In September, General Motors and Ford Motor Co. learned that it takes more than fire-sale prices to move cars and light trucks.
And the foreign automakers that operate in this country found that their old-fashioned, tried-and-true merchandising procedures are still pretty darn good.
The Chrysler group was an exception. It is the lone member of the Big 3 that saw its U.S. sales rise for September and for the first nine months of this year. Despite Chrysler's efforts, Big 3 market share in September plunged to 54.9 percent.
September sales for the U.S. industry were a ho-hum 1,329,753, down 7.5 percent from last year, which itself was no barnburner. The year to date has produced 13,197,316 U.S. sales, up 2.8 percent from 2004. The seasonally adjusted annual rate was 16.5 million, down from 16.7 million in August.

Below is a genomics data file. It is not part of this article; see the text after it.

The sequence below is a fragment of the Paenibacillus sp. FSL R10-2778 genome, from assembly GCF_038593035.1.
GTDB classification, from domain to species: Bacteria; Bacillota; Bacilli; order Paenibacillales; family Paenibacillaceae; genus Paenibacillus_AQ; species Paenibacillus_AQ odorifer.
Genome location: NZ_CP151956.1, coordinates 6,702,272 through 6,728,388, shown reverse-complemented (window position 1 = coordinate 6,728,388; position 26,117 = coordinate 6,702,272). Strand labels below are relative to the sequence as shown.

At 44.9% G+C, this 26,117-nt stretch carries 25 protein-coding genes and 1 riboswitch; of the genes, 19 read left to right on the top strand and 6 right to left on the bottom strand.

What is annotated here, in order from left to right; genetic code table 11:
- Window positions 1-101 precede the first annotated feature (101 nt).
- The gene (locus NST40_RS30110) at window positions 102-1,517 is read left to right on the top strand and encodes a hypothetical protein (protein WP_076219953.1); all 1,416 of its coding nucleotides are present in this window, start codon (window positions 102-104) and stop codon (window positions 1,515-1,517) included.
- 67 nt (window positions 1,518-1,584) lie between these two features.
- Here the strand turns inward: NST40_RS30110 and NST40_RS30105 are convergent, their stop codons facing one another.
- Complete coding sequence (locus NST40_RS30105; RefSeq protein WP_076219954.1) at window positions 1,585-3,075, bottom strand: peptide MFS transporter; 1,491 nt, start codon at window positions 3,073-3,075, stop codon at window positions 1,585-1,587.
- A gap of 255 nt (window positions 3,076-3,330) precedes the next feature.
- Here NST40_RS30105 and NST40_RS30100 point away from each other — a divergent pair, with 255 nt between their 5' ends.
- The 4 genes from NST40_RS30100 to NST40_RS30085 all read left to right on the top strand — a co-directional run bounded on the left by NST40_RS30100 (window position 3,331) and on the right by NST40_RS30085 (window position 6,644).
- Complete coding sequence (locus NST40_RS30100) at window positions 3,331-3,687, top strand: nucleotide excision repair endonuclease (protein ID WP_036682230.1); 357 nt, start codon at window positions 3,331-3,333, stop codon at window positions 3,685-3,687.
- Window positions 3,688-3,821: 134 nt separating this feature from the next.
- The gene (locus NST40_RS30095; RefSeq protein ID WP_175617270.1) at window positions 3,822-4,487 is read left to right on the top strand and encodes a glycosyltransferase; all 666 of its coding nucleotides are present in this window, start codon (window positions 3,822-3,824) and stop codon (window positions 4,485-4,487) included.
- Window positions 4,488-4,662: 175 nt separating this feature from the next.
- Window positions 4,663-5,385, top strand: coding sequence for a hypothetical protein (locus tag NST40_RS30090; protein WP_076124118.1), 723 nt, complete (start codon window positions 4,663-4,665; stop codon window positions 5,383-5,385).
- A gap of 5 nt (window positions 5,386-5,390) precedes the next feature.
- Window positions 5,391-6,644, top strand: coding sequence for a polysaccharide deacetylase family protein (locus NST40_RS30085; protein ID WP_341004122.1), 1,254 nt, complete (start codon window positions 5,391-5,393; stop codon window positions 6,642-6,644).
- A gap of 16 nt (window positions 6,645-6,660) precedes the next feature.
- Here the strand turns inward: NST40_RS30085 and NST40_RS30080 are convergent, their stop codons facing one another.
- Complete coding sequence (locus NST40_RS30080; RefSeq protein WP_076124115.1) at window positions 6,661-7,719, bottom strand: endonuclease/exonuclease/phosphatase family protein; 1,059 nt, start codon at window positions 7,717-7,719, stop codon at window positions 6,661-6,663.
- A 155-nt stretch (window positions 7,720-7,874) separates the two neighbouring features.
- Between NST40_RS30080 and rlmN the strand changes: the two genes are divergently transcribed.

Purveyors of the Big 3's domestic brands were chanting the "inventory blues" in September -- "Ya can't sell 'em if you ain't got 'em."
Three months (four for GM) of selling to everyone at employee prices had depleted stocks to the extent that dealers were hard-pressed to display models that caught shoppers' fancy.
For example, on Sept. 1, GM dealers had an average of 35 cars and 70 trucks on hand. But GM had 24 lines of cars and 32 lines of trucks in the 2005 model year. Slim pickings.
Coupled with the Big 3's generous rebates, employee pricing meant Ford Motor, GM and the Chrysler group were selling their vehicles at prices well below dealer cost. Despite that lure, Big 3 market share for domestic brands dropped to 54.9 percent in September. Last year, it was 61.6 percent. It was the second consecutive disastrous month for the Big 3; their August share was 54.1 percent, the all-time low.